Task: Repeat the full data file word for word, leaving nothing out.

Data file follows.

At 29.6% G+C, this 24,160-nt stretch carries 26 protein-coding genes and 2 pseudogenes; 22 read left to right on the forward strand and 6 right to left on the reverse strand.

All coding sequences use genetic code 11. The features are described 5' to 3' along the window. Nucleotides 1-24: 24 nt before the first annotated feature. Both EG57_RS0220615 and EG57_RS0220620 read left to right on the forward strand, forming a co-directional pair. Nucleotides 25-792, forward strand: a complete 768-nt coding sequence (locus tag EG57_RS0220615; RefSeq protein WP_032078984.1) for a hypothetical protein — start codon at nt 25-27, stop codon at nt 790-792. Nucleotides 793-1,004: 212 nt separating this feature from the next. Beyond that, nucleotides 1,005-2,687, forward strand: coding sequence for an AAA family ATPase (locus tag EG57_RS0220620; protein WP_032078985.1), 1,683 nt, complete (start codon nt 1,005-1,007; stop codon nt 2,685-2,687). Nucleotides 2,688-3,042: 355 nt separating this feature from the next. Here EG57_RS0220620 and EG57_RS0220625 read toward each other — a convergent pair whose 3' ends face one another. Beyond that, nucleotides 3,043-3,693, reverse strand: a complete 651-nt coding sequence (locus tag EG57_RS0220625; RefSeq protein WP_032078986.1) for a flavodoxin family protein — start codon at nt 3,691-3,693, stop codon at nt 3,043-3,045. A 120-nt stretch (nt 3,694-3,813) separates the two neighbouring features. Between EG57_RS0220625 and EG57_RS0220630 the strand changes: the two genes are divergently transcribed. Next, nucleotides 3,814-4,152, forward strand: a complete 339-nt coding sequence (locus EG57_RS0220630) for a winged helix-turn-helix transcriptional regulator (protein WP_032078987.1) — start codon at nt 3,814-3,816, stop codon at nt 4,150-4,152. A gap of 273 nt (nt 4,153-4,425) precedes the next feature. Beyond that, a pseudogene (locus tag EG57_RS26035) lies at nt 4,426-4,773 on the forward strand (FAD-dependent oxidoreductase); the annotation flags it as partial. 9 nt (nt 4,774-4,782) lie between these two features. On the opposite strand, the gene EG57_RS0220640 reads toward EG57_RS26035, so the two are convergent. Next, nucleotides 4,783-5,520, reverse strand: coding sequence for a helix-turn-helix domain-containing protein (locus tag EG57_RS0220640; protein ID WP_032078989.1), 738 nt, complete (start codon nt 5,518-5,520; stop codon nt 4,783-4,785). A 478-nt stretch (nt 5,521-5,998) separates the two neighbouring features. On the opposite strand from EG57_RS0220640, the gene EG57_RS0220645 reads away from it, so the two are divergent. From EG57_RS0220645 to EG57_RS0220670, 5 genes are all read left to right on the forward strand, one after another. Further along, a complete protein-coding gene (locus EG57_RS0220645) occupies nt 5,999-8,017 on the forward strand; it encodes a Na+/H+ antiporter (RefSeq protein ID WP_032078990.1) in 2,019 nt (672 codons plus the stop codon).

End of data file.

At 29.6% G+C, this 24,160-nt stretch carries 26 protein-coding genes and 2 pseudogenes; 22 read left to right on the forward strand and 6 right to left on the reverse strand.

All coding sequences use genetic code 11. The features are described 5' to 3' along the window. Nucleotides 1-24: 24 nt before the first annotated feature. Both EG57_RS0220615 and EG57_RS0220620 read left to right on the forward strand, forming a co-directional pair. Nucleotides 25-792, forward strand: a complete 768-nt coding sequence (locus tag EG57_RS0220615; RefSeq protein WP_032078984.1) for a hypothetical protein — start codon at nt 25-27, stop codon at nt 790-792. Nucleotides 793-1,004: 212 nt separating this feature from the next. Beyond that, nucleotides 1,005-2,687, forward strand: coding sequence for an AAA family ATPase (locus tag EG57_RS0220620; protein WP_032078985.1), 1,683 nt, complete (start codon nt 1,005-1,007; stop codon nt 2,685-2,687). Nucleotides 2,688-3,042: 355 nt separating this feature from the next. Here EG57_RS0220620 and EG57_RS0220625 read toward each other — a convergent pair whose 3' ends face one another. Beyond that, nucleotides 3,043-3,693, reverse strand: a complete 651-nt coding sequence (locus tag EG57_RS0220625; RefSeq protein WP_032078986.1) for a flavodoxin family protein — start codon at nt 3,691-3,693, stop codon at nt 3,043-3,045. A 120-nt stretch (nt 3,694-3,813) separates the two neighbouring features. Between EG57_RS0220625 and EG57_RS0220630 the strand changes: the two genes are divergently transcribed. Next, nucleotides 3,814-4,152, forward strand: a complete 339-nt coding sequence (locus EG57_RS0220630) for a winged helix-turn-helix transcriptional regulator (protein WP_032078987.1) — start codon at nt 3,814-3,816, stop codon at nt 4,150-4,152. A gap of 273 nt (nt 4,153-4,425) precedes the next feature. Beyond that, a pseudogene (locus tag EG57_RS26035) lies at nt 4,426-4,773 on the forward strand (FAD-dependent oxidoreductase); the annotation flags it as partial. 9 nt (nt 4,774-4,782) lie between these two features. On the opposite strand, the gene EG57_RS0220640 reads toward EG57_RS26035, so the two are convergent. Next, nucleotides 4,783-5,520, reverse strand: coding sequence for a helix-turn-helix domain-containing protein (locus tag EG57_RS0220640; protein ID WP_032078989.1), 738 nt, complete (start codon nt 5,518-5,520; stop codon nt 4,783-4,785). A 478-nt stretch (nt 5,521-5,998) separates the two neighbouring features. On the opposite strand from EG57_RS0220640, the gene EG57_RS0220645 reads away from it, so the two are divergent. From EG57_RS0220645 to EG57_RS0220670, 5 genes are all read left to right on the forward strand, one after another. Further along, a complete protein-coding gene (locus EG57_RS0220645) occupies nt 5,999-8,017 on the forward strand; it encodes a Na+/H+ antiporter (RefSeq protein ID WP_032078990.1) in 2,019 nt (672 codons plus the stop codon).